Friday, February 22, 2008
Yeah, yeah, yeah, I’ve been a slacker. I tell myself, “hey slacker, get that motion drafted, or that settlement letter out the door, or that demand letter finished, or or or or or, and then you can take a break and add to the blog. But you’ve got to earn it first, you big slacker.” But, hey, who’s the boss here? So I gave myself permission to work at home this morning, and after six years of self-employment, can you believe that this is the first time I’ve let myself do it? I bring home work to finish at night after the girls are in bed, a lot, but I grabbed enough to keep myself busy for hours this morning so the girls can walk home from school. They usually go to after-care, so for them, walking home in the afternoon is a big treat. So for today, they'll get to briefly see what it feels like to have a SAHM for a change. But sheesh, I can’t believe I’m so thick and haven’t allowed myself a work at home morning (I'll take the girls to the office this afternoon to finish stuff) like this before now. But, since I’m blogging and not working, hmmm, maybe not so thick. Maybe I know myself better than not.
So back to the subject that impels me to break the blogging silence: Ellie.
Yesterday was my tenth anniversary of motherhood. Ten years ago, my delicious bun, wrapped in layers of clothing, red-cheeked and stunned, was placed in my arms in a crummy hotel room in Changsha, Hunan Province, and I became a mother. The memory of that moment will be one that I hope to take out and unwrap over and over again when I’m a very old woman with a dowager’s hump and bullet-proof support hose.
I’ll remember her chapped cheeks and head lice. I’ll remember her noodle legs that couldn’t hold up all sixteen pounds of her weight even though she was fourteen months old when I first held her close. I’ll remember the sound of her sweet little mouth as she sucked and rubbed anything smooth she could get her hands on against her upper lip. I’ll remember coming to the understanding that the callous on her upper lip came from her self-soothing technique and feeling torn up about not being there for her from the beginning, the first of many episodes of inadequate mother guilt. I’ll remember bursting into tears when the facilitator stripped her down to listen to her heart and seeing the burn on her upper arm for the first time. And crying harder when he misinterpreted my tears and asked me if I wanted a different baby. And I’ll remember the gift of sharing the joy and the excitement of that moment with my own mother. I will remember how proud and happy she was for me and how much I needed her advice, guidance and confidence in me that first week of my stumbling but earnest mothering.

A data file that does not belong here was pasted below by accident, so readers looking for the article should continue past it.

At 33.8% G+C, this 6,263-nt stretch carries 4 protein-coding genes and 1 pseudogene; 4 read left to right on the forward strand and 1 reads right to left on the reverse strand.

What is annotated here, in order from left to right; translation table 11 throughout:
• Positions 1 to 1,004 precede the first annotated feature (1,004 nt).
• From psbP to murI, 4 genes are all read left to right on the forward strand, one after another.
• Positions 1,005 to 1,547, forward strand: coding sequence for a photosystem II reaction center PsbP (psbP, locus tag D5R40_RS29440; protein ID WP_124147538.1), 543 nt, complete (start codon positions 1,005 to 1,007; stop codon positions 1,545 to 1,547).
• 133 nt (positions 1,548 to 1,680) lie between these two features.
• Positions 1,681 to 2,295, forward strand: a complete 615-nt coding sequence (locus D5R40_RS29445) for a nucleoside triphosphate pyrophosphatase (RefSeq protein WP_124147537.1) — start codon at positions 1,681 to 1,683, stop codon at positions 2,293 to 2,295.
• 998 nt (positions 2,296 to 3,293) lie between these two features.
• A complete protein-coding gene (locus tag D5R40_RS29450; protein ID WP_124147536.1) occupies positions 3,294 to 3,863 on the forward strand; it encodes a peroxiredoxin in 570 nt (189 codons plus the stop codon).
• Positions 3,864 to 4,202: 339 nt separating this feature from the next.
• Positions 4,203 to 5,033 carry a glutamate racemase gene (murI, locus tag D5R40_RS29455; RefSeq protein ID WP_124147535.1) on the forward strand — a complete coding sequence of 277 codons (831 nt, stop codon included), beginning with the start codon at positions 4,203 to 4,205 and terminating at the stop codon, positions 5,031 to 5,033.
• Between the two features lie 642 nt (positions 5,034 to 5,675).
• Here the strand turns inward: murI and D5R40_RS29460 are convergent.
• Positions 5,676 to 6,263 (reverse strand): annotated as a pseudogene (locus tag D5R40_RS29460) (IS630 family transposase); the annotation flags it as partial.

I’ll call this memory “The Day I Met the First Love of My Life.” I’ll take it out and hold it up and turn it all around and feel the indescribable warmth of loving a child who needed and deserved a mother’s love so badly all over again. So even though I may not have much set aside in my Roth IRA account, my memory banks will be full, the strength of this memory should be enough to keep me warm, even with the bad circulation in my ankles.
And speaking of my mother and her connection to Ellie from Jump Street, there was definitely a little extra magic in the dingy room with loogies ground into the carpet on that memorable day. I’m not a big believer in the red thread adoption lore school of thought. I’m grateful for the gift of Ellie, but don’t believe it was pre-ordained by a big spool of thread in the sky. I do, however, think that there is some value in the idea that even though they were born on different continents sixty years apart, Ellie was meant to be my mother’s grand-daughter. Somehow the Big Spool of Red Mercerized knew that my mom needed Ellie, and only Ellie, to sleep by her chair and jump up without complaint several times every night to help her during her recovery from bypass surgery. That she needed Ellie to stay by her side for weeks after she got home from the hospital. Mom only wanted Ellie's help because Ellie eagerly complies with any request, without hesitation or a hint of resistance, and can even anticipate my mother's needs before she needs to ask.
Somehow too, Ellie got matched with a grandma who knows just how to make her feel important and special, who likes to play card games without end and indulges her fussy eating habits with great kindness and tolerance. Sometimes when I see them together, engrossed in their mutual admiration society meetings, I feel like just a conduit, chosen by the Big Spool, for bringing Ellie and her grandma together. And even I, in all my skepticism, silently thank the Big Spool for the privilege.
So to Ellie, queen of babies, princess of tweens, thank you for making me a different and better person on that cold and damp day in February 1998. Thank you for loving your grandmother with such fierce devotion. Thank you for leading your sisters by sterling example. Thank you for being the first love of my life. I couldn’t have asked for or ever imagined a more perfect gift.